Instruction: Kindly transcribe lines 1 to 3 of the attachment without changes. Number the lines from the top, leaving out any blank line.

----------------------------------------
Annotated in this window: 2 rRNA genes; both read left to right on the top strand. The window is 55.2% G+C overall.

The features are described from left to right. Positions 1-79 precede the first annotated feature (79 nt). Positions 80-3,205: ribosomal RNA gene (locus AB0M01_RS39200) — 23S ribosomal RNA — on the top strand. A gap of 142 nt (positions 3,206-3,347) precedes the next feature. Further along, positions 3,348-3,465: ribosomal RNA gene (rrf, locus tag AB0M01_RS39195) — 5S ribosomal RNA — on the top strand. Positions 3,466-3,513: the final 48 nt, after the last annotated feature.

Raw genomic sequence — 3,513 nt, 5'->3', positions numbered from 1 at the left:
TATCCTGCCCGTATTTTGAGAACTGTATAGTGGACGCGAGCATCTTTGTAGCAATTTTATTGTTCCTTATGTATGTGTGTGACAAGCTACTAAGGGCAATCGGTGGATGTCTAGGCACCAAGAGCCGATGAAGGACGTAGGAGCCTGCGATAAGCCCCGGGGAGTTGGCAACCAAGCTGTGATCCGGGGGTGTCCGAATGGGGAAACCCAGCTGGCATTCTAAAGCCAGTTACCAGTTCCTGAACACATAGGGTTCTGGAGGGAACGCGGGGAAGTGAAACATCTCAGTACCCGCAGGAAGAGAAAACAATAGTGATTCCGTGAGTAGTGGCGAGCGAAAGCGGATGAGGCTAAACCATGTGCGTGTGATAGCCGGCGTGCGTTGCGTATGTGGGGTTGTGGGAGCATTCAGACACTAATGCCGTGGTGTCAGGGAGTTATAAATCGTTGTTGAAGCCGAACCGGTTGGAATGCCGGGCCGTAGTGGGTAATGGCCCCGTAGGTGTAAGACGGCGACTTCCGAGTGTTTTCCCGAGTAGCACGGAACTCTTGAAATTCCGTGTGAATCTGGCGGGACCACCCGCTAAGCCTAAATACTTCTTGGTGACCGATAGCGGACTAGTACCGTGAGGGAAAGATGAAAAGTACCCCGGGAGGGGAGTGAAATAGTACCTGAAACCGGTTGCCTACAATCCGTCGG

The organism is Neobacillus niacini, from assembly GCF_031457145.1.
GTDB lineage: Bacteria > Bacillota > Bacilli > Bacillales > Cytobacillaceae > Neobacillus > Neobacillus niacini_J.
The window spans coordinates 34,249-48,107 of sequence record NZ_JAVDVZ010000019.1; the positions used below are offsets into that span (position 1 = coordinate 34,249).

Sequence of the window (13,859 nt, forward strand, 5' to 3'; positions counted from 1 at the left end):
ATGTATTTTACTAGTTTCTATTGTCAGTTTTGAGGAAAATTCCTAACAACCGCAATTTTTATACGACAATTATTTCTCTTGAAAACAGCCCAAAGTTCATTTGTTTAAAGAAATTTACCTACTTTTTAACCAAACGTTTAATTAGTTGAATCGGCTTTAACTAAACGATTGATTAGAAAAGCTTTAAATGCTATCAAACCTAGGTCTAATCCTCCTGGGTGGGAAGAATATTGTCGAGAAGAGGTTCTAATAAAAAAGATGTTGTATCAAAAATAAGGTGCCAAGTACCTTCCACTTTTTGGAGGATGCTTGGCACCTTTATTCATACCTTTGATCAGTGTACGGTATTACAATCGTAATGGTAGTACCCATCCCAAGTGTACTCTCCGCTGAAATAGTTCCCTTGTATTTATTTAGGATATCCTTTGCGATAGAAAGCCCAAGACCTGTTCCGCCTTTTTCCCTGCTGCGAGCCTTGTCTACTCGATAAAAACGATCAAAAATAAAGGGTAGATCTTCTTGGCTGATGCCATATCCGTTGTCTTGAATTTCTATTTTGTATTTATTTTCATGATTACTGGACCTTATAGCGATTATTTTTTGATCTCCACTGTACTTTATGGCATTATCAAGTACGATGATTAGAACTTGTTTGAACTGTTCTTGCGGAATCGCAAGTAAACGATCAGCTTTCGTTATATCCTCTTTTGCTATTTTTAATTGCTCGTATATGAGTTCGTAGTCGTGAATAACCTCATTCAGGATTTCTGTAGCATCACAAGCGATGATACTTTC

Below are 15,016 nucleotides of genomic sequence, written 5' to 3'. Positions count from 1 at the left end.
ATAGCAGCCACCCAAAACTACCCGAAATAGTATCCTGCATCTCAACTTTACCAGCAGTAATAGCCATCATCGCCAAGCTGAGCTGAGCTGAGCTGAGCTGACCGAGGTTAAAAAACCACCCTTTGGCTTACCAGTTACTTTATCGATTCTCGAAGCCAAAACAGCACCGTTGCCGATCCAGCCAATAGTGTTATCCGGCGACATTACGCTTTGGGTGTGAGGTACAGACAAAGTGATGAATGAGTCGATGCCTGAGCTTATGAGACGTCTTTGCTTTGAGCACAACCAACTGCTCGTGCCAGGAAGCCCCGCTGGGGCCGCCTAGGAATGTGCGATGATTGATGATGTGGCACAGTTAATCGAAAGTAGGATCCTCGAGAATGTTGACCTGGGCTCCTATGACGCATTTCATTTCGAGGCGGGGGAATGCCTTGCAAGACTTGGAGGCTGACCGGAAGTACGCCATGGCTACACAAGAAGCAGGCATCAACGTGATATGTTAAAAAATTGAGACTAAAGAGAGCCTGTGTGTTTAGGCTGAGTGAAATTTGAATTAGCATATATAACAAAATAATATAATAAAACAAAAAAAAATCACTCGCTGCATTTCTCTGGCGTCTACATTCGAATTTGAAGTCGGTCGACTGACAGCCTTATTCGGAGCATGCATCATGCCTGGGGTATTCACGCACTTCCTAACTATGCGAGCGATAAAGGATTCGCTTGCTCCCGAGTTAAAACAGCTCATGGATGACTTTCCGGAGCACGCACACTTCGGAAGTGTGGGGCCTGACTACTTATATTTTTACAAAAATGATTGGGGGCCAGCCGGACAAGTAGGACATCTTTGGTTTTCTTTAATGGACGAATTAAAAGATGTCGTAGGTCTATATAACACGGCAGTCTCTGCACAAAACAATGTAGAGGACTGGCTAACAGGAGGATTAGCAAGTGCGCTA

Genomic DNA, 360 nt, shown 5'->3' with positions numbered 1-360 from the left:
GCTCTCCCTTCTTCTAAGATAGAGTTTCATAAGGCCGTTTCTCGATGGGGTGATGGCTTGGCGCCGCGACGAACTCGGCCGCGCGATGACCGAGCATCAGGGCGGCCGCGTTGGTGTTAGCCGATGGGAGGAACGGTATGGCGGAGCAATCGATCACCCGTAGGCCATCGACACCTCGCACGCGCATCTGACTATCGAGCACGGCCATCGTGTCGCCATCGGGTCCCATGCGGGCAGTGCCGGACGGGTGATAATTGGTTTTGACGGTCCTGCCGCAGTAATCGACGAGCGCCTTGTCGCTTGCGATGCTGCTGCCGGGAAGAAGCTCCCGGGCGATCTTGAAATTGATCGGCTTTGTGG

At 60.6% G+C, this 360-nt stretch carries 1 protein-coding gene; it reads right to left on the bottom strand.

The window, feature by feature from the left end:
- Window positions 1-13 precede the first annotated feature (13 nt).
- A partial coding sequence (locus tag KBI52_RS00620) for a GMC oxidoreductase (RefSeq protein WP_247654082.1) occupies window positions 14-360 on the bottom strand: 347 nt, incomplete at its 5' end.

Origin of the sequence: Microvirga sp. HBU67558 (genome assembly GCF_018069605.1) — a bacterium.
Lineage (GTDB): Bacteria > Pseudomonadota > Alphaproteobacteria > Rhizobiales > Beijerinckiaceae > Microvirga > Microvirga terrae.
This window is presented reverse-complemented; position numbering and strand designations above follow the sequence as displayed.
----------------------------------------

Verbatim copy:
Annotated in this window: 2 rRNA genes; both read left to right on the top strand. The window is 55.2% G+C overall.

The features are described from left to right. Positions 1-79 precede the first annotated feature (79 nt). Positions 80-3,205: ribosomal RNA gene (locus AB0M01_RS39200) — 23S ribosomal RNA — on the top strand. A gap of 142 nt (positions 3,206-3,347) precedes the next feature. Further along, positions 3,348-3,465: ribosomal RNA gene (rrf, locus tag AB0M01_RS39195) — 5S ribosomal RNA — on the top strand. Positions 3,466-3,513: the final 48 nt, after the last annotated feature.

Raw genomic sequence — 3,513 nt, 5'->3', positions numbered from 1 at the left: